One item I neglected to talk about during my road trip with Aranud, even though it was a main feature of each and every day, is the profusion of topes (speed bumps) on every road and in every area we visited.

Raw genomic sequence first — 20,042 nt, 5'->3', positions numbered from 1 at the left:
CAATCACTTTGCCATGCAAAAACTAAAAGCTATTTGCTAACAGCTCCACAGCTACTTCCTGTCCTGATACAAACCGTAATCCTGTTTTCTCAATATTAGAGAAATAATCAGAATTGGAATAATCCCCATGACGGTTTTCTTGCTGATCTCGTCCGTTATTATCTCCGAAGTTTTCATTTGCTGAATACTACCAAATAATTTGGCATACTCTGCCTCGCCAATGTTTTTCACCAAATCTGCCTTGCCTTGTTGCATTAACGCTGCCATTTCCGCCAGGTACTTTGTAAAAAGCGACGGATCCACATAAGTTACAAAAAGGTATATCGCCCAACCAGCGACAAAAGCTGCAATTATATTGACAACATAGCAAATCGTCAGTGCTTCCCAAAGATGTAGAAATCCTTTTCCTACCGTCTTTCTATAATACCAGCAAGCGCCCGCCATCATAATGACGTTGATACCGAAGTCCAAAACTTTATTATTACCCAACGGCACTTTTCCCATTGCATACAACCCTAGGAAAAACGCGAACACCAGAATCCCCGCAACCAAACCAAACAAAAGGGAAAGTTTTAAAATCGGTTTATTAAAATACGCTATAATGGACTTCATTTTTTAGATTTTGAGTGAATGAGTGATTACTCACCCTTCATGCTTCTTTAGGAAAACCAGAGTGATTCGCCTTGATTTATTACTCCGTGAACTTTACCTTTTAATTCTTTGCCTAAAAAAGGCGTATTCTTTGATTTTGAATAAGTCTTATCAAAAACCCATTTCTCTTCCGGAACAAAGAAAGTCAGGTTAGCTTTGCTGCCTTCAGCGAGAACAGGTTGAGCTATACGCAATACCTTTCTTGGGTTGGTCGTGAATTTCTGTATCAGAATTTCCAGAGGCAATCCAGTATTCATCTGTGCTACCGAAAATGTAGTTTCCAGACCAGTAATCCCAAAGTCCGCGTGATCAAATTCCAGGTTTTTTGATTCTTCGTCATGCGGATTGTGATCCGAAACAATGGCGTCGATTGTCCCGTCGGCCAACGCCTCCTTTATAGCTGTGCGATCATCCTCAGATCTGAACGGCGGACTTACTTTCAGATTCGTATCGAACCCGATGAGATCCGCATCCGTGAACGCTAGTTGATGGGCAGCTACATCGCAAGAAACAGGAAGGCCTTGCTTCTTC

Mexico is a country of speed bumps. Sometimes there are signs warning you of their existence, sometimes you just lose a muffler or bang your head into the roof. They come in many shapes and sizes. Sometimes a single, sometimes a triple, sometimes a small mountain. Sometimes they are painted to warn you, sometimes they blend in to the road with greater camouflage than the best chameleon. Sometimes they are built by the government as part of the road system, sometimes built privately by people that want to slow you down for any number of reasons such as children in the area, the desire to slow traffic to allow them to exit their driveway more gracefully, or the possibility that you might see their shop and stop to buy something. They are not restricted to residential areas and may show up in the middle of a highway. To make things even more confusing, often there are “mini” speed bumps called vibradores in advance of larger speed bumps, toll booths or just because someone was feeling perverse enough to lay them down in your path. I assume all of this helps to reduce traffic fatalities, but it must exact a heavy national toll on auto repair.